Typical pregnancy recommendations feature age old advice such as the need to increase folic acid intake, cut down – or eliminate – foods that contain mercury, kick vices such as smoking and drinking, and to provide a safe prenatal environment for your unborn child that is as stress and anxiety free as possible. What isn’t mentioned often in the same breath as this pregnancy-related advice is prenatal DNA testing, which is a non-invasive prenatal test that is often performed on mothers deemed to have increased risk criteria, such as advanced age or a familial history of certain genetic conditions. While this test can’t magically cure the condition, it can at least provide you an advanced look of what it entails, and what steps you and your family need to take in order to ensure that you are ready for this type of commitment.
What is Prenatal DNA Testing?
Prenatal DNA testing is a noninvasive prenatal test that uses fetal DNA found circulating throughout the mother’s bloodstream, known as cell-free DNA. This test allows a lab to screen for the presence of certain trisomies, such as Trisomy 21 (Down syndrome), Trisomy 18 (Edwards syndrome) and Trisomy 13 (Patau syndrome). Trisomies are genetic abnormalities defined by having a copy of a certain set of chromosomes present. These genetic defects are found through the presence of these abnormalities in the fetal DNA, which is why doctors often order the test when mothers are 35 and older, have a familial history of genetic abnormalities, have a positive serum screen and an ultrasound finding.
Trisomy 21 is the most common of the three, and will almost certainly lead to congenital heart defects, gastrointestinal disorders, and/or problems in the endocrine system, in addition to developmental disabilities that can range from mild to moderate. Although health conditions are common, those affected typically live rather long lives, with the average lifespan being about 56 years of age.
Trisomy 18 and 13 are much more severe, albeit more rare. Both conditions lead to significant physical and mental disabilities, with many of the fetuses dying before birth, and those that do survive living mere weeks or months after labor. There are few reports of Trisomy 18 and Trisomy 13 children surviving into their early teens, but this is incredibly rare and constitutes less than a quarter of one percent of all affected.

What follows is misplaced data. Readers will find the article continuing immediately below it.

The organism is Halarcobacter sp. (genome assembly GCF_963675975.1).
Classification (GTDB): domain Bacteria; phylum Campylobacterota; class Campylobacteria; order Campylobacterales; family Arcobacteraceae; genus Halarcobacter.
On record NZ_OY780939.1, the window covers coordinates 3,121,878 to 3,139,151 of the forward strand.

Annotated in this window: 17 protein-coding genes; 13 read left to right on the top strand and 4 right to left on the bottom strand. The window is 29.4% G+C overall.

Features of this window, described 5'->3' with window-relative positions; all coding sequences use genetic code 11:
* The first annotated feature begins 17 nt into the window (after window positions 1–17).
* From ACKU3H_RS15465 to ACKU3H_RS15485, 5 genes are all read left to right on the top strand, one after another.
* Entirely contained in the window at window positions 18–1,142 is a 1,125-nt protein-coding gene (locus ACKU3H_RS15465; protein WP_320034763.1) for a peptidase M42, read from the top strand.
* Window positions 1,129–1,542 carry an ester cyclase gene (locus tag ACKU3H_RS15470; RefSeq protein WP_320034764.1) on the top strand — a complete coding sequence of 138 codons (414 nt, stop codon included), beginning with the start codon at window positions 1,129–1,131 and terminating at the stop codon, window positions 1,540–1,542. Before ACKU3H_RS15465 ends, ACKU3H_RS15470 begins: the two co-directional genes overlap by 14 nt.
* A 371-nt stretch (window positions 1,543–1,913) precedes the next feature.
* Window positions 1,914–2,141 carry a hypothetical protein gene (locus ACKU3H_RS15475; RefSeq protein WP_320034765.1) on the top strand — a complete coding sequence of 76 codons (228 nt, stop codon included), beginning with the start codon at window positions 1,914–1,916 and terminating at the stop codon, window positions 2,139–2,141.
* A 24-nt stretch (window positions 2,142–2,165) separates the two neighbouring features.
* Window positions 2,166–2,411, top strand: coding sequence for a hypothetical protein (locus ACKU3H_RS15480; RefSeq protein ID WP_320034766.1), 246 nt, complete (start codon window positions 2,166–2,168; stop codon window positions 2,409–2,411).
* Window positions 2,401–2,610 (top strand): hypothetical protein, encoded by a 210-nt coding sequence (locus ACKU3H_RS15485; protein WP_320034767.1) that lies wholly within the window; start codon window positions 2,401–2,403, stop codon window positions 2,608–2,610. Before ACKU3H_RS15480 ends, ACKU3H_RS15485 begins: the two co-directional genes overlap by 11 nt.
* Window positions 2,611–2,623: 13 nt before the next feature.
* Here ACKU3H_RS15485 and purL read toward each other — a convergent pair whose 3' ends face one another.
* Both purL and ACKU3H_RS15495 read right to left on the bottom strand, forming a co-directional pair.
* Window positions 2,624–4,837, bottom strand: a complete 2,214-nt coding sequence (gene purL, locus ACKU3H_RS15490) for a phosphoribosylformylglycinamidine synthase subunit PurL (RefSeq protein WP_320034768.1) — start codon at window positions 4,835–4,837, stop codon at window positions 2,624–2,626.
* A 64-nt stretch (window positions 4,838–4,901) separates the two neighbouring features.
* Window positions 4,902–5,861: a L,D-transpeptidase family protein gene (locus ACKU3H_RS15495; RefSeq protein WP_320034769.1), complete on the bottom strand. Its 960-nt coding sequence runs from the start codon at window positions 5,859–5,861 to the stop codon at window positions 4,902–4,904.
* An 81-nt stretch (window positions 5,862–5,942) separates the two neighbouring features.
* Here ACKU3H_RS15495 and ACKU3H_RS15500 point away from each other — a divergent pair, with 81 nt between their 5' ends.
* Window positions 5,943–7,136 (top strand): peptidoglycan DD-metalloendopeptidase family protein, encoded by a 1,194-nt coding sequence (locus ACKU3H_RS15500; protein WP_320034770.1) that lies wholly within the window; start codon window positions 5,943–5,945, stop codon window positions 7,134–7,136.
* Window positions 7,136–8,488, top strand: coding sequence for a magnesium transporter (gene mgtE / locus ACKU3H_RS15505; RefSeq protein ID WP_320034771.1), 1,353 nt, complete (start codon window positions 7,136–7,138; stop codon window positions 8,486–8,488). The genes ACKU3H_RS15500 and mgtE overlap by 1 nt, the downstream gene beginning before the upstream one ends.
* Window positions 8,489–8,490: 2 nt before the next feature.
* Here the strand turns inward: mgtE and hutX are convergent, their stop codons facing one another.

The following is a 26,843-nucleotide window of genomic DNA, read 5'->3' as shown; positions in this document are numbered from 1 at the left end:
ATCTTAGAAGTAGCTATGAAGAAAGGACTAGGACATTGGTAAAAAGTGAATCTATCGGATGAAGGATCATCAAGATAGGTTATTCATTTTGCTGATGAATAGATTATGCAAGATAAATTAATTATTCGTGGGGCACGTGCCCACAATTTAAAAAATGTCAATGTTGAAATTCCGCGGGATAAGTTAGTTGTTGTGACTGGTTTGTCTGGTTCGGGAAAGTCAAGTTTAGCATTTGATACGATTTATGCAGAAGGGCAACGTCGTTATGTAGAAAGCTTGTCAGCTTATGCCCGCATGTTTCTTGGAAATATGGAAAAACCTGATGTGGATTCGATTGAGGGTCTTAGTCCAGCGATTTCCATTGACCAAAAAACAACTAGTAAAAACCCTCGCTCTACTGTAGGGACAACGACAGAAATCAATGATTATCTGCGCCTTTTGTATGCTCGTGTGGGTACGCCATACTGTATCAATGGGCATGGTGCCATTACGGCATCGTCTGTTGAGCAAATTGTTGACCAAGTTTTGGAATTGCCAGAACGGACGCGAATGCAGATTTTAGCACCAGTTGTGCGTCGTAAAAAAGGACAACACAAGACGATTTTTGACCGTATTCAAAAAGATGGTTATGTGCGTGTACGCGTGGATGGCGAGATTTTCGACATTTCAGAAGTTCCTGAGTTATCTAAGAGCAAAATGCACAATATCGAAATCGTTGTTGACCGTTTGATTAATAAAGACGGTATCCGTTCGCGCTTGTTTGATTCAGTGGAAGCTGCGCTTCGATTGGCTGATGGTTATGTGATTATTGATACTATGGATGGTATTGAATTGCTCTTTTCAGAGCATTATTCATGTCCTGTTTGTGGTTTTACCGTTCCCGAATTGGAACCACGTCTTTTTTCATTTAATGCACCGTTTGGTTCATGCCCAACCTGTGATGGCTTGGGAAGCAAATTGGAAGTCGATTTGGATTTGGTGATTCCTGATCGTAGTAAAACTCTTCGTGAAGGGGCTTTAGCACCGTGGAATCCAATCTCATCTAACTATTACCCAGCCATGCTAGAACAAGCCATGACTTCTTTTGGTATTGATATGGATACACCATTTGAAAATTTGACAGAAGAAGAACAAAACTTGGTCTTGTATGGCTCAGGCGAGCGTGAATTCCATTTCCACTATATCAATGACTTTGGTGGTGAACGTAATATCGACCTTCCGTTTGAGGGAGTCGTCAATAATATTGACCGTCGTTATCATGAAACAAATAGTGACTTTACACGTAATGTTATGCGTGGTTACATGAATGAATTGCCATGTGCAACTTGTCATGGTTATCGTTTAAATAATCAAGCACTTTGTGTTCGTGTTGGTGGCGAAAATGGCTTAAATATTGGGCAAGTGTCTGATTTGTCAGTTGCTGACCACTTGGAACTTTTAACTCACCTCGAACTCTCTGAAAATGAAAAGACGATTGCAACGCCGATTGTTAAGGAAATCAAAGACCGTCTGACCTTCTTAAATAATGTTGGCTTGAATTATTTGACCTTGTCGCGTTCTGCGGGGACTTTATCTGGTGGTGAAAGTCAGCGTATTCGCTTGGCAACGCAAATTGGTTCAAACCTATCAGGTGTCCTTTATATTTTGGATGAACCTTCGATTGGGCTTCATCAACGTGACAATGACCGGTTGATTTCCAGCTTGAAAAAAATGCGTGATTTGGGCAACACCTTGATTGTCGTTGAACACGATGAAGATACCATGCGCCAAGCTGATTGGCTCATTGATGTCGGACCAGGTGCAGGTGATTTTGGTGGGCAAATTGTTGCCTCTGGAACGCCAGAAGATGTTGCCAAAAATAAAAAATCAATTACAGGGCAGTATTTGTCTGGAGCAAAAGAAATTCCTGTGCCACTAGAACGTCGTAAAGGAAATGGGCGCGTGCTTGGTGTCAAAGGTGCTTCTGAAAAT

How Do I Get the Test?
If your healthcare professional deems you to be of an increased risk, he or she will order the test. The test requires a small amount of blood to be drawn from the mother, and then sent to a lab for screening and the sample can be taken as early as week 10 in your pregnancy. Your healthcare professional will generally have the results of this test within five days from the date the lab receives the initial sample.
What Will the Test Tell Me?
The test will tell you, conclusively, whether any of the above mentioned trisomies are present in the blood sample. It will also reveal the fetal gender, should you decide that you want to know. The test is designed to screen for the presence of trisomies 21, 18 and 13 without the risk of prenatal invasive procedures. What it won’t do is inform you of any specific health conditions related to these trisomies, such as congenital heart defects that are common in Trisomy 21 cases.
As I previously mentioned, the test isn’t intended to cure or treat any of these conditions, and positive tests may warrant the need for additional testing, but in a world that allows us the benefit of knowing so that we can be better prepared for any situation, it only makes sense to take advantage of it.